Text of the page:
I have always been a very hands-on mom. When my boys were little, their dad was always working, and so I tried to make up for that by doing things that I thought a “dad” would do. I took them trout fishing and hiking. I played in the woods with them and collected rocks. I bought them a bug box which we put bugs in, examined through the magnified cover, and then released into the wild. All of this despite the fact that I have always been a very “girlie girl.” At night, after they fell asleep, I would look at them and see angels: pink cheeks and curled fingers and hair as soft as whispers. No matter how tired they made me during the day, or how frantic with worry I might have been when they got lost in the clothes racks at the mall, I could have this peaceful reminder of how God had entrusted me with these innocent, beautiful beings.
Well, now they are teenagers who have absolutely no time for me. I have become stupid, out of touch, and a wet blanket. I stand in their way of freedom and fun. Daily, it seems, there is something to fight about because I refuse to take the path of least resistance. These fights can sometimes wear me out so much that I have nothing left. But it is so important to me that they know that in this very fickle world, their mom has values which she refuses to abandon to be popular. And since they go to bed long after I do, I no longer have that peaceful reminder of watching them while they sleep.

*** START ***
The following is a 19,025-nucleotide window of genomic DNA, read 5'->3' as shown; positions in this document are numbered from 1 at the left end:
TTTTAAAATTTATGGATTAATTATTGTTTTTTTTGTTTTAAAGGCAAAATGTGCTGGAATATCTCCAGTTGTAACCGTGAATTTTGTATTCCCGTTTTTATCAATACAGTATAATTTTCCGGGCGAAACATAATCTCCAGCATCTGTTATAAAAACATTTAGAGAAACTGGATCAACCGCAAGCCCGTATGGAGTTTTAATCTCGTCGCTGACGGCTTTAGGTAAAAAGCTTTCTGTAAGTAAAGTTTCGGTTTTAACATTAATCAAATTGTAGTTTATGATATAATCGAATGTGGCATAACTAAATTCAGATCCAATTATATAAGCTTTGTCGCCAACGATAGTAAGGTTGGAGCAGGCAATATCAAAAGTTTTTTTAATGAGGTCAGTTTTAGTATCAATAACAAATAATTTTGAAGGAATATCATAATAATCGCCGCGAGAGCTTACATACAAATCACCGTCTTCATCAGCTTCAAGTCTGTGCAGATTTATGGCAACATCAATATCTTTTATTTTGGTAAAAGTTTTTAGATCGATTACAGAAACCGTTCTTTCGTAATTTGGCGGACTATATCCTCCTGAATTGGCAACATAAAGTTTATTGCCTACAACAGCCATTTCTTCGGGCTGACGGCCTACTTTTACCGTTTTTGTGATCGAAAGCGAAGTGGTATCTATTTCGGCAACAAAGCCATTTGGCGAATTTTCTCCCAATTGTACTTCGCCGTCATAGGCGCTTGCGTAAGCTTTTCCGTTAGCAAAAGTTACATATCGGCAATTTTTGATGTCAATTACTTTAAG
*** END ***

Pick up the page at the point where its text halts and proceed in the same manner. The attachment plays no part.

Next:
Enter my vivacious, perky and adorable four-year-old daughter. She puts me back in touch with the boys when they were the same age. I often hope that she puts the boys back in touch with the mom they thought was fun, clever, and cool. We are happiest as a family when we are marveling at her spirit and antics. In addition to all of the wonderful gifts she has brought to our family, she gives me the chance, right now, when I am flustered by all of the mistakes I seem to be making with her brothers, to slow down and cherish the warmth of a child curled up in my arms or the splendor of finding treasures on the sidewalk. I never paid attention when people told me that they grow up too fast, to enjoy them while they are young. I won’t make that mistake again.